Croatian Economy Minister on EC plan to reduce gas emissions, News
Croatian Minister of Economy and Sustainable Development Tomislav Ćorić spoke of an informal EU meeting of environment ministers in Slovenia on new legislation on climate and the European Commission’s recommendation to reduce greenhouse emissions by 55% by 2030 compared to 1990. He explained at a press conference that this refers to 12 legislative proposals from various areas that are being considered by EU member states in reference to the set objectives. Ćorić said that this was an important step towards strengthening the EU as a leader in the fight against climate change.
Tax on carbon is a novelty – legislation is very ambitious
Ćorić explained that the new legislation envisages a carbon tax that should protect production in the EU compared to countries that export to the EU but are not encompassed by EU standards and mechanisms.
We are aware that if nothing is done in the next ten years, the potential costs of the damage could be much higher than the costs of transforming economies, he said.
With reference to financing that transformation, Ćorić said that Croatia has more than HRK 60 billion available over the next ten years to be spent in various commercial segments to reduce carbon emissions.
He underscored that the new legislation is very ambitious and a step towards Europe’s economic transformation.
Price hikes to be eased with absorbed funds
He said that transition is a huge challenge and is being disputed by some but that it is also a huge opportunity for economies like Croatia through generous allocations of EU funds.
He recalled that Croatia’s energy sector has a very small portion reliant on carbon, considering the significant share of hydro-power and potential for renewable sources.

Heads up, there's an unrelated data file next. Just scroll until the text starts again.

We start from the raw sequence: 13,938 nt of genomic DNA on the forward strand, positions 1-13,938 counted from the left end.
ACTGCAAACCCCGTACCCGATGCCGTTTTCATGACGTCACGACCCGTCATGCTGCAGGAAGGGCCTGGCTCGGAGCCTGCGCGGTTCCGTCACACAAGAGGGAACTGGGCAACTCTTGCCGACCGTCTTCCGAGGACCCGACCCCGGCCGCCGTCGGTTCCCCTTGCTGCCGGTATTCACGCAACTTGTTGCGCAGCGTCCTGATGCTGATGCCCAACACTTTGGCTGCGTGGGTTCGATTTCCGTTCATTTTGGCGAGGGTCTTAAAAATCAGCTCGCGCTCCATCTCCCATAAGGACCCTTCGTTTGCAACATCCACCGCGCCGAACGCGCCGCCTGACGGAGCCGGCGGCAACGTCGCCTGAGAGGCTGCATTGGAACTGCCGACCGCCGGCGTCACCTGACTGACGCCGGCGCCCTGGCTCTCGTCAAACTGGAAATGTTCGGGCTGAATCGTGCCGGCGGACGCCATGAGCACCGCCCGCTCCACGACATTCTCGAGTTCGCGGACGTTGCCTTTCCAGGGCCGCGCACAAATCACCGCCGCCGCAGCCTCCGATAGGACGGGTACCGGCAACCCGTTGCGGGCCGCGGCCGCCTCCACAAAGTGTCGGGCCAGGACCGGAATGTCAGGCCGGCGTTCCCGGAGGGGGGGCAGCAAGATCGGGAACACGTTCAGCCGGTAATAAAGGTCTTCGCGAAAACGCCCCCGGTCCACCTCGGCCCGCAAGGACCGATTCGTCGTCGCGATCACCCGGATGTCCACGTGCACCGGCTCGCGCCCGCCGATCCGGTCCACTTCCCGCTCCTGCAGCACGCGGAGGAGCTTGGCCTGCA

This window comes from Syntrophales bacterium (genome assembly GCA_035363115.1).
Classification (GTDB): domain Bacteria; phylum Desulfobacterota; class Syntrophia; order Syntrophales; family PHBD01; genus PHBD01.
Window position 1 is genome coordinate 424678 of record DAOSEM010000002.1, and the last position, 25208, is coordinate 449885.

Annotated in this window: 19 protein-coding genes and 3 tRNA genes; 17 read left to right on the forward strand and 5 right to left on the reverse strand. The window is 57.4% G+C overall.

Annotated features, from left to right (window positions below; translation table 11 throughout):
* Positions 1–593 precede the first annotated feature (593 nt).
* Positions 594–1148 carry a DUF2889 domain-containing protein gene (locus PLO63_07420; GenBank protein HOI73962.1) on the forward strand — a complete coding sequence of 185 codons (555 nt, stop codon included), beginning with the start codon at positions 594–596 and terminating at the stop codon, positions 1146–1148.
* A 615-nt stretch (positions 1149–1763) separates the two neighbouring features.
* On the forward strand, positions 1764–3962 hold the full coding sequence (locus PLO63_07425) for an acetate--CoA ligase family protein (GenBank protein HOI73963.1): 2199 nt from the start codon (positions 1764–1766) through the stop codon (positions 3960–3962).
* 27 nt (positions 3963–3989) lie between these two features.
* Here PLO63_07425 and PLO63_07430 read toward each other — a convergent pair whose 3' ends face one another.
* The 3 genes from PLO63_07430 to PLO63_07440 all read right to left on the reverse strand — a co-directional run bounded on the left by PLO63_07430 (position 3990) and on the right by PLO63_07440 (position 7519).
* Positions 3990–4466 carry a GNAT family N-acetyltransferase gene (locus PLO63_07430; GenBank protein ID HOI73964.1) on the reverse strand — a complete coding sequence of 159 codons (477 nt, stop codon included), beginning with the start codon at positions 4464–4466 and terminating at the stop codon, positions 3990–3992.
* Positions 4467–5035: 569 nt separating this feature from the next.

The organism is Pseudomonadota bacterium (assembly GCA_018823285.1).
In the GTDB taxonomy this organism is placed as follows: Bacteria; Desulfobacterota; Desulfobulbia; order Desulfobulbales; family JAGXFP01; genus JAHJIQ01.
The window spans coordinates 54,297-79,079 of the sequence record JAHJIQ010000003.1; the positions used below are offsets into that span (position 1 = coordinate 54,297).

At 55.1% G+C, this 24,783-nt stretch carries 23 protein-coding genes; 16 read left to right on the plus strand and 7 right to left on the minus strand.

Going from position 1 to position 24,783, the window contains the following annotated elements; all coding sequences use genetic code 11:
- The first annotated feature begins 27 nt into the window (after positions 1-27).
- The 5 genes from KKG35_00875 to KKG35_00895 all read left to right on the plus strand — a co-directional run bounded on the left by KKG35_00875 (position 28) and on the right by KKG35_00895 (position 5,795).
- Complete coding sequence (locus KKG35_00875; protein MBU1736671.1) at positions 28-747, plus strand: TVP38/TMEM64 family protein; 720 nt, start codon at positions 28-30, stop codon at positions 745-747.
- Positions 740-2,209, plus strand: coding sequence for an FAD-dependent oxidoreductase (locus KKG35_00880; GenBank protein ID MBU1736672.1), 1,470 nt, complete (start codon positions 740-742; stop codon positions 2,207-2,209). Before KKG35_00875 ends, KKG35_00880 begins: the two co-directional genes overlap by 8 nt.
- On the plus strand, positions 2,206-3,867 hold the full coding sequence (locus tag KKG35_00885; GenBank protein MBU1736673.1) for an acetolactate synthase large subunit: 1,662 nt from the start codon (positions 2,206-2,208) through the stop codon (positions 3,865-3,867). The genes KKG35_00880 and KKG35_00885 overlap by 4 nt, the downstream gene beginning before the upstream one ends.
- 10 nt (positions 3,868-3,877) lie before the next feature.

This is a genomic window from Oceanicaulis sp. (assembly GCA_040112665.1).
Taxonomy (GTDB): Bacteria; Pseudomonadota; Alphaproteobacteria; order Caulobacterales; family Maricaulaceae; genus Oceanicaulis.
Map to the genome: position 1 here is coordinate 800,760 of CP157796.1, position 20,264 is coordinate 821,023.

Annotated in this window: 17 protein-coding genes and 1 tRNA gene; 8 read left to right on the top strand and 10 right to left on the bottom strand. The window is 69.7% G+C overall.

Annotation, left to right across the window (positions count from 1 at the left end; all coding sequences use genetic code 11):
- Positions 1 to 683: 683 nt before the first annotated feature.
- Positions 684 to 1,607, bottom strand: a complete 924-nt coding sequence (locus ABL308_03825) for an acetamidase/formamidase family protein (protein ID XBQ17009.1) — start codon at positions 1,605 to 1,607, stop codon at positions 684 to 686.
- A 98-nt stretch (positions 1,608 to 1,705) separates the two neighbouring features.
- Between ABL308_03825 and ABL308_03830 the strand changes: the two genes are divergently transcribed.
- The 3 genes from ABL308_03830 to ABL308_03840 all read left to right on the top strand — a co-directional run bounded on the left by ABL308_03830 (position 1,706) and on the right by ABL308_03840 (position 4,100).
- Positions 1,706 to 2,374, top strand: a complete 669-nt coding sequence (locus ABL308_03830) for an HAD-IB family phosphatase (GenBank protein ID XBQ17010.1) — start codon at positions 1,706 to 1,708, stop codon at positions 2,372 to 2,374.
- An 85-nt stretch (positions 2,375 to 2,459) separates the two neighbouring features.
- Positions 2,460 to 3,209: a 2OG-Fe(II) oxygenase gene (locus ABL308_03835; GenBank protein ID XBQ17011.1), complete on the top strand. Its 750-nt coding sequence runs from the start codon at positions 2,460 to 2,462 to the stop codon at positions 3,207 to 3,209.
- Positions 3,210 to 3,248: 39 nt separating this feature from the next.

Referring to the announcement for the construction of a new block at the Krško Nuclear Power Plant (NEK) in Slovenia, Ćorić said that that project could take up to a decade to be achieved, adding that Croatia has still not been officially informed of that project.
He recalled that obligations existed under international conventions for projects of that nature with a cross-border impact. Croatia has been advised of extending the lifespan of NEK to 2043.
He underscored that NEK is a stable source of energy and believes that it will continue to be so. He added that his ministry is interested in seeing more formal proposals to see whether Croatia would enter into a partnership with Slovenia regarding the construction of a new block at the Krško plant.
He added that Croatia was monitoring the situation with the Paks Nuclear Power Plant in Hungary because Croatia imports 30 to 45% of energy needs from abroad, depending on the hydrological situation.
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